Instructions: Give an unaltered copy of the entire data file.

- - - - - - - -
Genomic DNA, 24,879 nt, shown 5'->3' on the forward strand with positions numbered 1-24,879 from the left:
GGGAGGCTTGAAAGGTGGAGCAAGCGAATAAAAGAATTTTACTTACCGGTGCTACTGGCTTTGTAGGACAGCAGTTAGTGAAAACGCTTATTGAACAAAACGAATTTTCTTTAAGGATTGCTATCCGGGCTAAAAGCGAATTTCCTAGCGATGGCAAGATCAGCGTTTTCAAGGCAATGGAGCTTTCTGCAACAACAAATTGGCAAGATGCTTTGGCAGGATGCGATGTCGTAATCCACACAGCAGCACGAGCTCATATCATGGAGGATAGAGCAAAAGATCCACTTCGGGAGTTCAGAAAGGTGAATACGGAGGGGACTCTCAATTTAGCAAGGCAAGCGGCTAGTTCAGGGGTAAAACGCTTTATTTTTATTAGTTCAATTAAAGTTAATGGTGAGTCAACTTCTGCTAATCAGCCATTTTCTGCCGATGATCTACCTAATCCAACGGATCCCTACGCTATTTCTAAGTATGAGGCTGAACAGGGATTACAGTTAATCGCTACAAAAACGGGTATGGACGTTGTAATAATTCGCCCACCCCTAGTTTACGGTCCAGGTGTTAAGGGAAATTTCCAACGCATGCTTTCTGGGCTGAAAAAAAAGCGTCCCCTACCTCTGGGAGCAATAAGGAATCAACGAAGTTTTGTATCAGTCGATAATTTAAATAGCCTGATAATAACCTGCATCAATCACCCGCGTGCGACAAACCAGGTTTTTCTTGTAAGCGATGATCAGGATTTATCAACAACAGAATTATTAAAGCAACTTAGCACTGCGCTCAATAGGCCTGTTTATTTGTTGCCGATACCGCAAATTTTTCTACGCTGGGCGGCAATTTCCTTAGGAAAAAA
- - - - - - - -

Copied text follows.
Genomic DNA, 24,879 nt, shown 5'->3' on the forward strand with positions numbered 1-24,879 from the left:
GGGAGGCTTGAAAGGTGGAGCAAGCGAATAAAAGAATTTTACTTACCGGTGCTACTGGCTTTGTAGGACAGCAGTTAGTGAAAACGCTTATTGAACAAAACGAATTTTCTTTAAGGATTGCTATCCGGGCTAAAAGCGAATTTCCTAGCGATGGCAAGATCAGCGTTTTCAAGGCAATGGAGCTTTCTGCAACAACAAATTGGCAAGATGCTTTGGCAGGATGCGATGTCGTAATCCACACAGCAGCACGAGCTCATATCATGGAGGATAGAGCAAAAGATCCACTTCGGGAGTTCAGAAAGGTGAATACGGAGGGGACTCTCAATTTAGCAAGGCAAGCGGCTAGTTCAGGGGTAAAACGCTTTATTTTTATTAGTTCAATTAAAGTTAATGGTGAGTCAACTTCTGCTAATCAGCCATTTTCTGCCGATGATCTACCTAATCCAACGGATCCCTACGCTATTTCTAAGTATGAGGCTGAACAGGGATTACAGTTAATCGCTACAAAAACGGGTATGGACGTTGTAATAATTCGCCCACCCCTAGTTTACGGTCCAGGTGTTAAGGGAAATTTCCAACGCATGCTTTCTGGGCTGAAAAAAAAGCGTCCCCTACCTCTGGGAGCAATAAGGAATCAACGAAGTTTTGTATCAGTCGATAATTTAAATAGCCTGATAATAACCTGCATCAATCACCCGCGTGCGACAAACCAGGTTTTTCTTGTAAGCGATGATCAGGATTTATCAACAACAGAATTATTAAAGCAACTTAGCACTGCGCTCAATAGGCCTGTTTATTTGTTGCCGATACCGCAAATTTTTCTACGCTGGGCGGCAATTTCCTTAGGAAAAAA